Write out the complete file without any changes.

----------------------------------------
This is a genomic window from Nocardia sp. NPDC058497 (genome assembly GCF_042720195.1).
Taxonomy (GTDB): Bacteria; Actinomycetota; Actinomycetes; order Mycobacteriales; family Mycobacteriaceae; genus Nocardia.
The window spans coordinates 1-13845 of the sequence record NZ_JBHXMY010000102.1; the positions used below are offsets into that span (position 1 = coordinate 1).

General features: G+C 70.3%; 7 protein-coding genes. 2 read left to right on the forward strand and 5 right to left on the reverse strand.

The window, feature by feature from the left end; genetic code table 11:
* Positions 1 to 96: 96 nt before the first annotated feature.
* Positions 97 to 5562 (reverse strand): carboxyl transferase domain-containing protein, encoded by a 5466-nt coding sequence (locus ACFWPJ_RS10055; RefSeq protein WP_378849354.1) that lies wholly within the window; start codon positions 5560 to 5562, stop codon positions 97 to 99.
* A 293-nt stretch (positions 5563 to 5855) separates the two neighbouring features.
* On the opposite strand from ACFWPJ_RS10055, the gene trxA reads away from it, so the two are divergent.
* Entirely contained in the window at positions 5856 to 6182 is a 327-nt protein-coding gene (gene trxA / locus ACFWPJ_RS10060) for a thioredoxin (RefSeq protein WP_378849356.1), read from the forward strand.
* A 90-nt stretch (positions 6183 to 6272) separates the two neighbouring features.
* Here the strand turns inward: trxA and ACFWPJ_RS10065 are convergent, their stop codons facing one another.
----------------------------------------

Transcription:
This is a genomic window from Nocardia sp. NPDC058497 (genome assembly GCF_042720195.1).
Taxonomy (GTDB): Bacteria; Actinomycetota; Actinomycetes; order Mycobacteriales; family Mycobacteriaceae; genus Nocardia.
The window spans coordinates 1-13845 of the sequence record NZ_JBHXMY010000102.1; the positions used below are offsets into that span (position 1 = coordinate 1).

General features: G+C 70.3%; 7 protein-coding genes. 2 read left to right on the forward strand and 5 right to left on the reverse strand.

The window, feature by feature from the left end; genetic code table 11:
* Positions 1 to 96: 96 nt before the first annotated feature.
* Positions 97 to 5562 (reverse strand): carboxyl transferase domain-containing protein, encoded by a 5466-nt coding sequence (locus ACFWPJ_RS10055; RefSeq protein WP_378849354.1) that lies wholly within the window; start codon positions 5560 to 5562, stop codon positions 97 to 99.
* A 293-nt stretch (positions 5563 to 5855) separates the two neighbouring features.
* On the opposite strand from ACFWPJ_RS10055, the gene trxA reads away from it, so the two are divergent.
* Entirely contained in the window at positions 5856 to 6182 is a 327-nt protein-coding gene (gene trxA / locus ACFWPJ_RS10060) for a thioredoxin (RefSeq protein WP_378849356.1), read from the forward strand.
* A 90-nt stretch (positions 6183 to 6272) separates the two neighbouring features.
* Here the strand turns inward: trxA and ACFWPJ_RS10065 are convergent, their stop codons facing one another.